This study investigated the efficiency of cellular uptake of SL-loaded PLGA and PEGylated PLGA NC by CT26 colon cancer cells. The effect of polymer type on the in vitro cellular uptake results are shown in Figs. 4 and 5. The quantitative flow cytometry analysis was used to detect the uptake of the coumarin 6-tagged SL-loaded NC (F3, F6 and F9) in CT26 colon cancer cells after 24 h of treatment (Fig. 4a–d). The intracellular uptake of fluorescent NC into CT26 cells was expressed by a fluorescence shift from control cells depending on the fluorescence intensity (Fig. 4a–c). The extent of cellular uptake was measured secondly by the percentage of cells with positive staining following treatment (Fig. 4d). After 24 h, F9 exhibited significantly higher cellular uptake (p < 0.001) than other NC formulations with lesser amounts of PEG in the polymer coat (F3 and F6). Interestingly, these results were in good agreement with the optimum physio-chemical properties of F9, with the lowest particle size, highest PEG content and lowest zeta potential . These parameters gave rise to the greatest uptake in CT26 cells. Previous results supported the higher cellular uptake of PEGylated PLGA NC in CT26 cells, due to PEG pronounced effect on decreasing nanoparticles size and minimising the electrostatic repulsion force with the cell membrane .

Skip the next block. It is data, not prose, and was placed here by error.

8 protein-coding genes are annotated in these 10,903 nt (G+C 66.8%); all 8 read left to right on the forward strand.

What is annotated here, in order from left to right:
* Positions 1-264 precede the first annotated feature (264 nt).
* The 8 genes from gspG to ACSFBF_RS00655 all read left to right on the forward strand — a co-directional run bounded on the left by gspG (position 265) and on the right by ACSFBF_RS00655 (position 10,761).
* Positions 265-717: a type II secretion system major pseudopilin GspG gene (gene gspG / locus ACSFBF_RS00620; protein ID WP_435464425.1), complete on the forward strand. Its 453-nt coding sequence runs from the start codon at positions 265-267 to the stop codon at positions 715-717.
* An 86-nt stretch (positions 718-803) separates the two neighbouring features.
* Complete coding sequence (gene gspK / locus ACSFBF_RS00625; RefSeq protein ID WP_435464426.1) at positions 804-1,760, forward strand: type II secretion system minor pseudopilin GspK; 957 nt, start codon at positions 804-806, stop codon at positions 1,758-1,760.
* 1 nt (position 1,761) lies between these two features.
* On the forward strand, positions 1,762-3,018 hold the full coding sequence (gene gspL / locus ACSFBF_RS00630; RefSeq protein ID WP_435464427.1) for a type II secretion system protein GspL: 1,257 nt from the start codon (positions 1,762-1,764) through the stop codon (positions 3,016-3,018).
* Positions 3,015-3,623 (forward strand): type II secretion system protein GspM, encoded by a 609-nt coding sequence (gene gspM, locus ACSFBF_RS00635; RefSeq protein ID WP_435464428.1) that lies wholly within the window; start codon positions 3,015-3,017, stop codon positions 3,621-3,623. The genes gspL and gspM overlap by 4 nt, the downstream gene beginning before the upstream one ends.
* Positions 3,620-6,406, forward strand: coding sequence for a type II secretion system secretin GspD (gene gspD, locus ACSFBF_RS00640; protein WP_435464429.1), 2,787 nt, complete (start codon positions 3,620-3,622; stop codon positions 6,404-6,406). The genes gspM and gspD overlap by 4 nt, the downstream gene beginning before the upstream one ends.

Given that SL and the other formulation components possess no fluorescent activity, it was necessary to add a fluorescent dye to determine the position of NC following exposure in the test cell lines. Images from fluorescence microscopy supported particulate uptake in CT26 cells (Fig. 5). The SL-loaded NC (F9) were primarily localised in the cytoplasm, while some fluorescence intensity was observed around the nucleus, which supports possible intracellular localisation of NC (Fig. 5g–i). Cells treated with coumarin 6 solution showed minimal uptake as the dye was localised at the outer cell surface (Fig. 5d–f). Based on these quantitative and qualitative cellular uptake results, it can be concluded that SL-loaded 10% PEGylated PLGA NC (F9) showed maximum intracellular uptake.
In vitro cytotoxicity
An assessment of the physicochemical data for all formulations used in this work allowed selection of F9 as an optimised formulation. This was based on F9 having the smallest size, highest %EE, optimum shelf-life stability and highest cellular uptake. Therefore, F9 was selected for further cell viability and organ distribution studies.